Overcoming obstacles to good dental care for all
Re your June 14 editorial, “Make sure poor get dental care”: Once again the Gazette has highlighted and expressed a very definite need regarding oral health care and the indigent.
Overall health and well-being must include a healthy oral dentition, which can be particularly difficult for those with specific financial and community-based needs. As noted, there are particular venues that of necessity attempt to deal with these issues.
Unfortunately, as has been repeatedly pointed out, there are significant barriers to obtaining optimal oral health, which include the onerous aspects of dealing with the Medicaid system, the underinsured segment, and the lack of willingness of some individuals to pursue treatment until their problems are almost overwhelming. These components combine to put a number of individuals at risk with needs that should be addressed.
Laudable efforts such as Dentistry from the Heart, held recently at a local dental office, and the Mission of Mercy attempt to address the problem to a certain extent. The first Mission of Mercy event to be held in New York state will occur in June 2014 at Hudson Valley Community College. It will bring together hundreds of dentists, hygienists and auxiliary personnel, along with lab technicians and dental supply companies — all donating their time and expertise over a two-day period to treat uninsured and underinsured individuals from the entire Capital Region. The hope is that this will become an annual event held at various venues throughout the state to serve the needs of the underserved.
On a preventative basis, the continued utilization of fluoride in its numerous manifestations is by far the best public health measure for precluding the onslaught of dental cavities and reducing the restorative complications arising from untreated decay. Similarly the American Dental Association is in the process of developing a new health care model, the Community Dental Health Coordinator.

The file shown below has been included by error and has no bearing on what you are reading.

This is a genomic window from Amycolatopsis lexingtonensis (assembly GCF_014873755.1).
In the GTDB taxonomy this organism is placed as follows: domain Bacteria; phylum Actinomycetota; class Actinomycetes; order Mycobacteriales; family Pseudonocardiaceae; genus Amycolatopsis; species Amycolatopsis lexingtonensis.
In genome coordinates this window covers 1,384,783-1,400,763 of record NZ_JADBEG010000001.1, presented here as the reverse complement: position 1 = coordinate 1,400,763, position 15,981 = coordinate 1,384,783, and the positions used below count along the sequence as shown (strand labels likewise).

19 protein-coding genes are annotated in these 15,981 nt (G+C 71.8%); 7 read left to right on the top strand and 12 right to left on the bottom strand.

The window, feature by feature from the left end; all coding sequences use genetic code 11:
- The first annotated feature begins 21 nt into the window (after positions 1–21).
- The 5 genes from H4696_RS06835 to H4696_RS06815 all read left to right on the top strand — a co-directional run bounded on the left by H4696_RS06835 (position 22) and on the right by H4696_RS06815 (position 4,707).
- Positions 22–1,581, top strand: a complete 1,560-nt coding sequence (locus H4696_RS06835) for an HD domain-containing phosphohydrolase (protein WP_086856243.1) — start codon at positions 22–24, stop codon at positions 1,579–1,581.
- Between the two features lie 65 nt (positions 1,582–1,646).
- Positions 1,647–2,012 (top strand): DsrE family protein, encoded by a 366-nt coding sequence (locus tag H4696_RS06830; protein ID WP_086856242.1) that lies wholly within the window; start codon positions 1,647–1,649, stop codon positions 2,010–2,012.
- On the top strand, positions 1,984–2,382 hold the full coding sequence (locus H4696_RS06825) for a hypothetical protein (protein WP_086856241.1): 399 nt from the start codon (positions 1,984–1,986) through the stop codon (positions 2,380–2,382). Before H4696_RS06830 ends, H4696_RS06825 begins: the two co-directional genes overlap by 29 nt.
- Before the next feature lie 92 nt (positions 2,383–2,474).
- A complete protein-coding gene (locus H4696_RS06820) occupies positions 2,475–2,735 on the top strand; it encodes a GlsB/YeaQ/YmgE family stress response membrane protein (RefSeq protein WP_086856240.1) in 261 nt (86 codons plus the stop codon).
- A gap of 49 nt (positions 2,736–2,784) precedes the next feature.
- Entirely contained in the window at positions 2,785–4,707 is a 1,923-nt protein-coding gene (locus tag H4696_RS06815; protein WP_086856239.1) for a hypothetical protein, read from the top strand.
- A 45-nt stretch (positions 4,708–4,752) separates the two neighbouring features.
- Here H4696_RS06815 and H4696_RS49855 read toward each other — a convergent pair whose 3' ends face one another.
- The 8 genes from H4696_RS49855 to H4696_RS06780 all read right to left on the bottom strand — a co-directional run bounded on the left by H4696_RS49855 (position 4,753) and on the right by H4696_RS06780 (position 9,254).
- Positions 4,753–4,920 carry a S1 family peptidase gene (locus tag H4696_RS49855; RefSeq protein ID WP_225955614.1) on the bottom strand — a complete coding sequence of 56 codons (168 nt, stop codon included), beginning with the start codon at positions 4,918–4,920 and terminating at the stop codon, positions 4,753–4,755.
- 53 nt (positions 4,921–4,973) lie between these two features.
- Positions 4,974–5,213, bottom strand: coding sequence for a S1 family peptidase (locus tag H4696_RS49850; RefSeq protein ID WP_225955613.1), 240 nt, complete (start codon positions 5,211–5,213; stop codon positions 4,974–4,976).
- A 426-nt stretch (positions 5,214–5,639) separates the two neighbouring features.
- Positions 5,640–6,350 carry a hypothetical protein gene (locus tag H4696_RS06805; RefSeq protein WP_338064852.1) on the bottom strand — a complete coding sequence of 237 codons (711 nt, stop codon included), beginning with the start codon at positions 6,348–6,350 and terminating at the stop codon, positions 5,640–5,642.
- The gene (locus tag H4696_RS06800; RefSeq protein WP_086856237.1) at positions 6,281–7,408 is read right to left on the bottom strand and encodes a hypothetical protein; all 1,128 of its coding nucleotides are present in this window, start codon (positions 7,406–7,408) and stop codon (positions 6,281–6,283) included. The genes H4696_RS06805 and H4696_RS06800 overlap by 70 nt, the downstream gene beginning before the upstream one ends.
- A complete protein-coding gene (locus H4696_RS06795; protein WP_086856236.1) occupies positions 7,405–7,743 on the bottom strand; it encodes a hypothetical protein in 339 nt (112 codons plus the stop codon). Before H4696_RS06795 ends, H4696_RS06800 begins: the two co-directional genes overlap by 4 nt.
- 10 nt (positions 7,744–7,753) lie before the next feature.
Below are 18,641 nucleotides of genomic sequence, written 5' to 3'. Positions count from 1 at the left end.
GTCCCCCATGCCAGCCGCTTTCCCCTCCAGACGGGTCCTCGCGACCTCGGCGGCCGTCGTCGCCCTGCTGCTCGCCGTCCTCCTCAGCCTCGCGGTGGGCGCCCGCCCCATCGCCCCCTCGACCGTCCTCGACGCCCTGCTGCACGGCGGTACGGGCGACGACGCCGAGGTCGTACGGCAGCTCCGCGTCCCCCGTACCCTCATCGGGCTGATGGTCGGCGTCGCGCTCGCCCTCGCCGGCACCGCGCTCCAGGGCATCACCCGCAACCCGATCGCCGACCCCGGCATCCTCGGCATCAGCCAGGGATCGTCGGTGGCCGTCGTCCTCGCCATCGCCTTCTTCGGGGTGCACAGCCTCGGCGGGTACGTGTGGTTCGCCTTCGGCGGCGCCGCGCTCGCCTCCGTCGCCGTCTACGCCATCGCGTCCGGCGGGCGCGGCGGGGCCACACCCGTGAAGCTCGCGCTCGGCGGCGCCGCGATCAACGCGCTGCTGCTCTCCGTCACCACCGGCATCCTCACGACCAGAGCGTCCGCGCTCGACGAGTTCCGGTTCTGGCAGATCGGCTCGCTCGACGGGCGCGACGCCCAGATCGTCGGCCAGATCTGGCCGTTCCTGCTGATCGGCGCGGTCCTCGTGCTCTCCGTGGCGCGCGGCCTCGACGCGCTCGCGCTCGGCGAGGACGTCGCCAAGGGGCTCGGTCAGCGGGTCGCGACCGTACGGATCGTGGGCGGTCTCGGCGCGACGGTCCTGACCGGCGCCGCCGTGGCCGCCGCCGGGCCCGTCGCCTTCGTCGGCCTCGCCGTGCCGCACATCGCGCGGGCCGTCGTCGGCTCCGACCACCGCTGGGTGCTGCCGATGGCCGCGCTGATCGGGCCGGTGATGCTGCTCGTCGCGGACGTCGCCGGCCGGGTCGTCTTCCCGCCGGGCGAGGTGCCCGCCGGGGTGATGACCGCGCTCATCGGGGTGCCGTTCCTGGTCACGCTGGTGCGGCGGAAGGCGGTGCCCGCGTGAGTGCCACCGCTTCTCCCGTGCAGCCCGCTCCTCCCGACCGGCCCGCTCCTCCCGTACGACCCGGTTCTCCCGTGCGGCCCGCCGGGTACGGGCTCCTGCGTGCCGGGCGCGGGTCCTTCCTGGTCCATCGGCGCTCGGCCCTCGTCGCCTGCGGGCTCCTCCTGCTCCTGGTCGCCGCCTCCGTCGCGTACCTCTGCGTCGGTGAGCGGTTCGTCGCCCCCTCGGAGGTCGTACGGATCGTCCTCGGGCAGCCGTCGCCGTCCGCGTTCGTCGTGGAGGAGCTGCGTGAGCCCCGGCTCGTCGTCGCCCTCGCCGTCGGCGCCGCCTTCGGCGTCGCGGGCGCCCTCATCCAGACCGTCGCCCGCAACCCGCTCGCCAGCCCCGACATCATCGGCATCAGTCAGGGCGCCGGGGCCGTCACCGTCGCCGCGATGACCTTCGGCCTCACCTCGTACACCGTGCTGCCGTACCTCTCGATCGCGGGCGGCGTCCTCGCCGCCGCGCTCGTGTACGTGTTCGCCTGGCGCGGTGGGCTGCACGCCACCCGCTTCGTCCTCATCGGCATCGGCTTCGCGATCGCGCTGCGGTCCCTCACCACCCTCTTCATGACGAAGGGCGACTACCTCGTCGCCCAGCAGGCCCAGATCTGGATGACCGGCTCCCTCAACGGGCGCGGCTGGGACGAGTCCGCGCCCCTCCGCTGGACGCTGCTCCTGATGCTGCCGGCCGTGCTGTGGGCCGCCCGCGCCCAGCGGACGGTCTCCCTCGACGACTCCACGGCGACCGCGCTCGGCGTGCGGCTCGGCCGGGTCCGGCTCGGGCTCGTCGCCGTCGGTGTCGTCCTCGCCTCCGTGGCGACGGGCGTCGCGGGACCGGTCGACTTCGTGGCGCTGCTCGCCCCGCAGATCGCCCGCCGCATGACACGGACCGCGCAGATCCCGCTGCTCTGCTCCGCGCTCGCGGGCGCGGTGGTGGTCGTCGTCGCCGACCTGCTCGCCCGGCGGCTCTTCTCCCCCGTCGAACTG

This program will train individuals from specific communities to be community health workers, with dental skills focusing on education and prevention. They will work in underserved communities where residents have no or limited access to dental care and they will be able to provide limited clinical services and help connect patients to dentists who will provide treatment.
Unfortunately, the lack of knowledge relating to dental problems in some segments of the community lends itself to these ongoing difficulties. This is a means of addressing those issues within the communities themselves.
Taken together, these measures can markedly improve the access of all individuals to better oral health care and ultimately to a healthier general population overall.
Michael R. Breault
The writer is past president of the New York State Dental Association.
Leaders spending money in all the wrong ways
What are our elected officials thinking? It is going to cost $60 million to $100 million for President Obama to attend a conference in Africa, and they want to cut the food stamp program.
How much food can you buy for $60 million to $100 million? How many families would it feed? I think he needs to cancel the trip and invite them to this country; it would be a lot cheaper and the money would stay in this country.
And what about Gov. Cuomo giving tax breaks to new companies, and overlooking the small businesses that have stuck it out through the recession, and countless other challenges?
He also wants to build three or four casinos, but at the same time cut aid to schools. Our taxes could be better spent on roads and bridges, and upgrading educational facilities. That would also produce permanent, high-paying jobs, probably as many or even more than the casinos.
Encouraging gambling is not the answer.
Watching a smoker die is tougher than those ads
I’m so glad the subject of the quit-smoking commercials has come up here [June 2 Gazette] .
I have spent time on both sides of the issue, as a smoker and one who tried for years before I finally succeeded in quitting. I fully understand the addiction and how difficult it is to break free!
When you are terminally ill with cancer, it is never quick and it is never painless. When there is literally nothing that can be done for you, you die. However, the pain your loved ones experience never really goes away. We miss them every single day!
Yes, these ads are disturbing to watch but they portray the reality of cancer from smoking. Ultimately, the symptoms and medical efforts to keep the patient “comfortable” get even more distressing. Sadly, I have had to watch it firsthand, more than once.
If these ads can keep just one person from starting, or just one person quits smoking, they will be worth it.
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